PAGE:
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Cataract Awareness and Screenings

June is Cataract Awareness Month. The American Academy of Ophthalmology challenges eye professionals across the U.S. to educate their patients on cataracts, cataract symptoms, and options to remove cataracts. We are taking it one step further by offering FREE cataract screenings to new patients through June! What does a cataract screening entail? Read on to improve your Cataract Awareness!

Cataract: Somewhere to hang cats to dry

What is a cataract?

A cataract is the clouding of the natural lens that occurs over a lifetime.  They are incredibly common and nearly everyone develops a cataract at some point! Although the average age of patients undergoing cataract surgery is 72 years, cataracts can develop much earlier due to family history or even certain medications.

What are the symptoms of a cataract?

If you have experienced a decline in your vision, difficulty with nighttime driving, or significant dulling of colors, you could have a cataract. Other common symptoms include difficulty reading, halos around lights, and blurred, doubled vision, loss of depth perception, or frequent change of glasses.

What is a Cataract Screening?

A cataract screening at Texas Eye and Laser Center is an exam by an optometrist at any of our locations. It consists of a visual acuity check (how well you can see) and a look at your natural lens to see if you have a cataract. Your eyes will not be dilated, as this screening is only to determine whether you have a cataract. We will grade the clarity of your lens on a scale of 1-4. The doctor may also check your vision with a special light that simulates glare while driving at night. Taking these measurements into consideration, we will determine if you need to see a surgeon for a complete cataract evaluation.

Are there different types of cataracts?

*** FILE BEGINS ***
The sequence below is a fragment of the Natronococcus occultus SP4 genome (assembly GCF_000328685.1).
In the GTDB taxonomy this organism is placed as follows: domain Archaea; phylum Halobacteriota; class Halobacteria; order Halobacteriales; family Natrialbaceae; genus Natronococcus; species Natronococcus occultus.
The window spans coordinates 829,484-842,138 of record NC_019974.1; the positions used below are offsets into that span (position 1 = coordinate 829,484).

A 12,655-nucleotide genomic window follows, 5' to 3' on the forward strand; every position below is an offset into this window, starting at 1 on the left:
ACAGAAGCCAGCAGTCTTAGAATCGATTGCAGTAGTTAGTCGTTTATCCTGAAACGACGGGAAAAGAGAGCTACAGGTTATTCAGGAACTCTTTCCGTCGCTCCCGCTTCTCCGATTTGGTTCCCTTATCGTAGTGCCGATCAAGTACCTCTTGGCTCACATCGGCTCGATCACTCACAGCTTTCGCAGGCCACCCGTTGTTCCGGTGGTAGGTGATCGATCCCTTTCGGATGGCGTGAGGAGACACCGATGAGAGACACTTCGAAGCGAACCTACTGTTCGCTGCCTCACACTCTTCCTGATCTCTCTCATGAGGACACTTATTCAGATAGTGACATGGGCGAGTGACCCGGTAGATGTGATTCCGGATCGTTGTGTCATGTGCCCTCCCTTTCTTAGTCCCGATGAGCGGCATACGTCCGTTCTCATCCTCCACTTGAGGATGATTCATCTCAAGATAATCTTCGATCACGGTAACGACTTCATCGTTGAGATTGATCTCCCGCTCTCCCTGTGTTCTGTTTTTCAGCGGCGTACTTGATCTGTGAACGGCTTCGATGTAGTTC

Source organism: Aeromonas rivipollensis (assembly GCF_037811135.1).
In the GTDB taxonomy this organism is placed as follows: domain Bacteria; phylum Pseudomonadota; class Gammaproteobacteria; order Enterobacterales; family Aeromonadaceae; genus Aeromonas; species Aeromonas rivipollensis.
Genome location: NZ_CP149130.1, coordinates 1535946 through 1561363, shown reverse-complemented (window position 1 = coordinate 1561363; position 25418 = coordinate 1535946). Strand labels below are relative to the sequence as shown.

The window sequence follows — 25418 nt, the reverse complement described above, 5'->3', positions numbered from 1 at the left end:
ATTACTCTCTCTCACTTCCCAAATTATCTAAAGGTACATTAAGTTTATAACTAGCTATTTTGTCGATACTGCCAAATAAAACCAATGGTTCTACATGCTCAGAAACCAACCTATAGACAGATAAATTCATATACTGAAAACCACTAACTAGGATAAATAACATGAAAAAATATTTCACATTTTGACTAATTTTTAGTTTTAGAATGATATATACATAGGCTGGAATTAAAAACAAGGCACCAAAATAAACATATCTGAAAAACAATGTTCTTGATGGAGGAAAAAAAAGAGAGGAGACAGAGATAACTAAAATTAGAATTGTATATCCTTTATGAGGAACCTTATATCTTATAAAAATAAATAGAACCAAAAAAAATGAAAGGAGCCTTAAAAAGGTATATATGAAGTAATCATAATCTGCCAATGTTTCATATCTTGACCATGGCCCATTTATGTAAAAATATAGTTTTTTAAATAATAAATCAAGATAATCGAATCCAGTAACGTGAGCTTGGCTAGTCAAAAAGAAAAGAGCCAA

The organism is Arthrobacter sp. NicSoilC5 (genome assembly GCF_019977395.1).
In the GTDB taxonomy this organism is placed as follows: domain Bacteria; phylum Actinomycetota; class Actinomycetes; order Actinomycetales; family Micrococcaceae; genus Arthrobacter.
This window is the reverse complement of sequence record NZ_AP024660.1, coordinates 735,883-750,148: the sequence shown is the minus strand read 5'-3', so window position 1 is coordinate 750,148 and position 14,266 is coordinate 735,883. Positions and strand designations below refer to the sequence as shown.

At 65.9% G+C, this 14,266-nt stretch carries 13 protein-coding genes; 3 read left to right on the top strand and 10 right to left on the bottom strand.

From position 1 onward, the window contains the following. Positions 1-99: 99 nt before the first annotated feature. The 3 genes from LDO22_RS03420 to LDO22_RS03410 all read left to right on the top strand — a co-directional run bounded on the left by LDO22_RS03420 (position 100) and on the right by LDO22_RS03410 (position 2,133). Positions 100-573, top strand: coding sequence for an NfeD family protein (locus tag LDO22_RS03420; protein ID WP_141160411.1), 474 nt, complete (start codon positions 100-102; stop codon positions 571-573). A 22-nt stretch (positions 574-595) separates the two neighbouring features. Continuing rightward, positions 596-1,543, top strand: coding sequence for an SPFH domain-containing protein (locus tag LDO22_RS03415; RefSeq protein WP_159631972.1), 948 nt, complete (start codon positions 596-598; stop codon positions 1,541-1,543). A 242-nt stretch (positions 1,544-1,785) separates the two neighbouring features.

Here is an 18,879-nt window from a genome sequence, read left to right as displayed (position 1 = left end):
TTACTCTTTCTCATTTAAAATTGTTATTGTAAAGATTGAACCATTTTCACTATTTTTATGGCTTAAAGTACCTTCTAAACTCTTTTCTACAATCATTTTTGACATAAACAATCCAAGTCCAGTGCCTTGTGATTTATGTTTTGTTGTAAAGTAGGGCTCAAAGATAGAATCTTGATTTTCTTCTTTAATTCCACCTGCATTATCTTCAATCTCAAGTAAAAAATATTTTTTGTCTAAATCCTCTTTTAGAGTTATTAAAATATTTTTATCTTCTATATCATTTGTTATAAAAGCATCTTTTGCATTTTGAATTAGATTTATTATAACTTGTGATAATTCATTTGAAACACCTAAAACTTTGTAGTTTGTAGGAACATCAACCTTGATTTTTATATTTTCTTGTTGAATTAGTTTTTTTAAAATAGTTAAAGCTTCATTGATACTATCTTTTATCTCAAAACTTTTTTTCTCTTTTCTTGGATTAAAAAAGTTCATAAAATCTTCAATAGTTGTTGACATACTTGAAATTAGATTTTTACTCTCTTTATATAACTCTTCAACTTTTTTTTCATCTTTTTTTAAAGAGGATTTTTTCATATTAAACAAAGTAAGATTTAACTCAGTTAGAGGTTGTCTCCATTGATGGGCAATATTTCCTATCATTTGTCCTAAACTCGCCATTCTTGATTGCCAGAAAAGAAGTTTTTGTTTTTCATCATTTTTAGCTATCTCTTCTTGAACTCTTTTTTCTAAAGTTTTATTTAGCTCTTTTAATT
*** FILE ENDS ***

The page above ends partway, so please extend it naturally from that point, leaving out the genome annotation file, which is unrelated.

There are three primary types of cataracts, and each individual lens could have some level of each! The three types of cataract are:

  • Nuclear Sclerotic Cataracts: These are the most common type of age-related cataracts. They are caused primarily by yellowing and hardening of the lens over time.
  • Cortical Cataracts: These are cloudy areas or “spokes” in the lens that develop in the cortex of the lens. People with diabetes are at risk of developing cataracts.
  • Posterior Subcapsular Cataracts: This type of cataract forms along the back surface of the lens. This is sometimes called a “young man’s cataract” because it can affect people much younger than is typical. They can develop rapidly, with symptoms becoming noticeable within months.

Our doctor will assign a grade to each type of cataract in your lens. Along with your visual acuity, the optometrist will determine whether you should see a surgeon to have the cataract removed.

How advanced should a cataract be to see a surgeon?

Our optometrist will refer you to an ophthalmologist for a cataract evaluation once a cataract is advanced enough to interfere with your visual acuity. Your vision must be correctable to 20/40 to maintain a Texas driver’s license. As a result, doctors often use this as an indicator of the need for a full cataract evaluation. However, if the decline in your vision is severe enough to interfere with your day-to-day life, you should consider seeing us for an evaluation.

Do cataracts always happen in both eyes at the same time?

Nope! Every eye is unique, even in the same person. In fact, one eye can develop a cataract years before the other eye!

What is a cataract evaluation?

A cataract evaluation is a thorough exam that occurs after your eye professional determines that you have a cataract and that cataract is causing a decline in your visual acuity. The evaluation consists of a variety of tests to determine whether your eye is healthy enough for cataract replacement surgery as well as what type of lens replacement will best suit your lifestyle.

What if my cataracts aren’t advanced enough to see a surgeon?

The clouding of the natural lens begins as early as the teen years! Family history, sun exposure, chronic health issues, and other factors all play a role in how quickly the lens begins to cloud. If your lens is clear and your vision doesn’t keep you from your daily activities, congratulations! Continue with your annual dilated eye exams and keep up your Cataract Awareness!

Ready to get your FREE cataract screening scheduled? Call (817) 768-6620 today!

(817) 768-6620
(817) 803-6106
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